I’ve been known to be a fan of period pieces as done by the premium cable channels. HBO does it best: Boardwalk Empire is perfect, while Rome was one of the most interesting stories I’ve ever seen. Plus it introduced me to Kevin McKidd! That said, John Adams? How did no one ever talk about how slanted the floors must have been back in those days?
Over on Showtime there was The Tudors. A big fan for the first two seasons, I quickly lost interest around the time that the series learned its days were numbered and the quality started slipping. Nevertheless, Jonathan Rhys Meyers was amazing, and I was glad that Callum Blue (Dead Like Me) had found a place to land.
Anyway, it was my interest in history, coupled with premium cable’s solid track record, that caused Starz’s Camelot to initially catch my eye. So why did I let the premiere pass me by? I’m not really sure … but I decided to see what I’ve been missing.
The basic story of Camelot, i.e. King Arthur’s days as king, is fairly well known. Knights of the Round Table, Queen Guinevere and Sir Lancelot, Merlin … most of us are up on the broad strokes. Would that enhance or detract from the experience?
I caught episode seven, “The Long Night,” which took place in Morgan’s (Eva Green) castle, Pendragon. I loved the parts of the episode that focused on Arthur (Jamie Campbell Bower) and his boys. The King is a bit too naive, but Merlin is Joseph Fiennes at his best — 100 times better than Fiennes in FlashForward — while Gawain (Clive Standen), Leontes (Philip Winchester), Kay (Peter Mooney), et al, reminded me of some of the best parts of The Tudors: Henry hanging out with his friends, trying to find his feet as a leader.
In fact, Camelot mixes the best parts of shows like Rome and The Tudors with the worst. Rome was never better than when Lucius (McKidd) and Titus (Ray Stevenson) were getting into trouble, while The Tudors did its best when Henry tried to make his mark on the world, at times making peace and others war with Spain and France. And much of the blatant sexual nature of Camelot reminded me of Mark Antony (James Purefoy) and Cleopatra’s (Lyndsey Marshal) time together. Man do I miss Rome.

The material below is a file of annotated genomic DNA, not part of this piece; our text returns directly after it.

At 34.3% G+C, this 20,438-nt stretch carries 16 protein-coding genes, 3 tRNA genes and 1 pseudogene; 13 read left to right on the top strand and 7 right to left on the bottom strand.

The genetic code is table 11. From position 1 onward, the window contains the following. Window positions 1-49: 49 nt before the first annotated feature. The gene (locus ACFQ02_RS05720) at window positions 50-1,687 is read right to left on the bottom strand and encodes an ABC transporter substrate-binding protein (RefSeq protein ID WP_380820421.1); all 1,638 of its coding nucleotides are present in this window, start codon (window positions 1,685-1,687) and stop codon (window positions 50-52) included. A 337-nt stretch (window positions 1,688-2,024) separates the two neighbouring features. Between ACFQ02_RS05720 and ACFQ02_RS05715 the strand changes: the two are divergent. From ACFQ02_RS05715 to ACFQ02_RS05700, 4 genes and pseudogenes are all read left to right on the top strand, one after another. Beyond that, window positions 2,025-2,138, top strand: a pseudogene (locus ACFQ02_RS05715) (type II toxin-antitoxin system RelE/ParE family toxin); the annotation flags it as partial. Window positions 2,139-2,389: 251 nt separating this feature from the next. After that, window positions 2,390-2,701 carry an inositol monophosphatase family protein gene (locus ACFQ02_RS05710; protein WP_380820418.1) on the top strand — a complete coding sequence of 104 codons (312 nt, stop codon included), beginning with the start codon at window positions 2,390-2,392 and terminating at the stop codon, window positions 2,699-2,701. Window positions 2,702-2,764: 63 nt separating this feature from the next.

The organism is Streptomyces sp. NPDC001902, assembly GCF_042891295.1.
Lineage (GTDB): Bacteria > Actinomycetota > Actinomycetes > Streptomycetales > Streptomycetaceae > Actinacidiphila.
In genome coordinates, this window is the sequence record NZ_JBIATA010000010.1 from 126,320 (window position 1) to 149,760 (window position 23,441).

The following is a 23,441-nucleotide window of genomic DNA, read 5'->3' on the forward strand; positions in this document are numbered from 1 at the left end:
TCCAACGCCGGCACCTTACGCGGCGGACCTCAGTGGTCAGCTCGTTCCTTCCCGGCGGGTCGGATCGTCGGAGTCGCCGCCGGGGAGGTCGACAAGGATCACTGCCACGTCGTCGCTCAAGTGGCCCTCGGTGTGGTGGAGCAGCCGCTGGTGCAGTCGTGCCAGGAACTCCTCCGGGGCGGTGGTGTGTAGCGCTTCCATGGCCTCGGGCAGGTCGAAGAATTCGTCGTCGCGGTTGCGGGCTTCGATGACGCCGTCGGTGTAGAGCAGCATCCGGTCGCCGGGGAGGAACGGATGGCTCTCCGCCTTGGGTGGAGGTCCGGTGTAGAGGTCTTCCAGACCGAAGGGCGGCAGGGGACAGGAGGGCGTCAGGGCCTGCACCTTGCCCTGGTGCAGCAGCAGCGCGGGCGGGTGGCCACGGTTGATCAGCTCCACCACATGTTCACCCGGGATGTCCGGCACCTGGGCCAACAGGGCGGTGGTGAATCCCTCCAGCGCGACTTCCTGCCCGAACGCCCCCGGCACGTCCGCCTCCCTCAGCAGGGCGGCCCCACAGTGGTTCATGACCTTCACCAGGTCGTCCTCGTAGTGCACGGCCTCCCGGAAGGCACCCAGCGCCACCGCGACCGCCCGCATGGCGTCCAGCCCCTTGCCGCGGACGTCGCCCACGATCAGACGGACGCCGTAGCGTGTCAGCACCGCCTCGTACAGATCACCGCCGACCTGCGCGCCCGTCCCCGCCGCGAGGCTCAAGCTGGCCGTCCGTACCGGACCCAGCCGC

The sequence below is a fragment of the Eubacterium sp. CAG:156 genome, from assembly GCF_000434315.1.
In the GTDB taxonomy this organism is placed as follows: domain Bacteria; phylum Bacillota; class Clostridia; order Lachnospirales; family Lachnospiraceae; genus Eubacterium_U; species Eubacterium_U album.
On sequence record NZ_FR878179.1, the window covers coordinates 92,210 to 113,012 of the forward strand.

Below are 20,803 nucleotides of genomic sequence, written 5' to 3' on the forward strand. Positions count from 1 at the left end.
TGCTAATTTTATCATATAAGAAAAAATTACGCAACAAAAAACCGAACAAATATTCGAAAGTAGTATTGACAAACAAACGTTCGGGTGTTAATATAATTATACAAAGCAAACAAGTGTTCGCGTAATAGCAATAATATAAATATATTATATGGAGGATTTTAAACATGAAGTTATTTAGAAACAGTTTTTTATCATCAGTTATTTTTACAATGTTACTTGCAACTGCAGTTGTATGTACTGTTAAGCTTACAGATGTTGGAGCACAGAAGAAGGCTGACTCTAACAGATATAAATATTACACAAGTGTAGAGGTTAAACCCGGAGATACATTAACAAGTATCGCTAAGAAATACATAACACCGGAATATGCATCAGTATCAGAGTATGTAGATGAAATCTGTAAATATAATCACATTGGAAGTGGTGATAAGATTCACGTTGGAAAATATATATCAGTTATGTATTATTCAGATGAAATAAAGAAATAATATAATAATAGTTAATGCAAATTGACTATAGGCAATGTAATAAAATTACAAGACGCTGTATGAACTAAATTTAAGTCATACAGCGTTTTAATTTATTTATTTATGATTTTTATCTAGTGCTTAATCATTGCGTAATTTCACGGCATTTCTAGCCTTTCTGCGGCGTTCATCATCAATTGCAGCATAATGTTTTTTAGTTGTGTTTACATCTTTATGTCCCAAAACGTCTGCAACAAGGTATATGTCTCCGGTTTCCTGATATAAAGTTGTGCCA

But where I found Camelot to be less interesting was when it slipped into scheming — and romance — mode. I understand that these shows won’t succeed without 1) intrigue, and 2) couplings, but what I love about tales of Arthur is in books like King Arthur and his Knights of the Round Table, by Roger Lancelyn Green, as opposed to things you can get on your basic soap opera. Arthur shines with tales of adventure and bravery … I even find the sorcery of Merlin to be a bit too much for me. So palace intrigue is really one of the last things I’m looking for from the great king.
By the way, not to repeat myself but Fiennes is really great here. It’s the finest work I’ve ever seen him do, and for the most part he stuck to being exactly the consigliere that I think he’s meant to be, as opposed to some magical being. As an aside, his relationship with Queen Igraine (Claire Forlani, who’s also great here) is exactly why Merlin and Arthur can’t be contemporaries as suggested by some other versions of their story.
Anyway, I’m glad I checked Camelot out, but I found it to be too much like The Tudors at the time that I decided to quit the latter show. If the creative team decides to focus more on the boys, I’d probably be back. But with Morgan using sorcery to make herself look like her mother — what’s with the nun? — the show’s not for me. But for those who are watching, I hope you’re enjoying!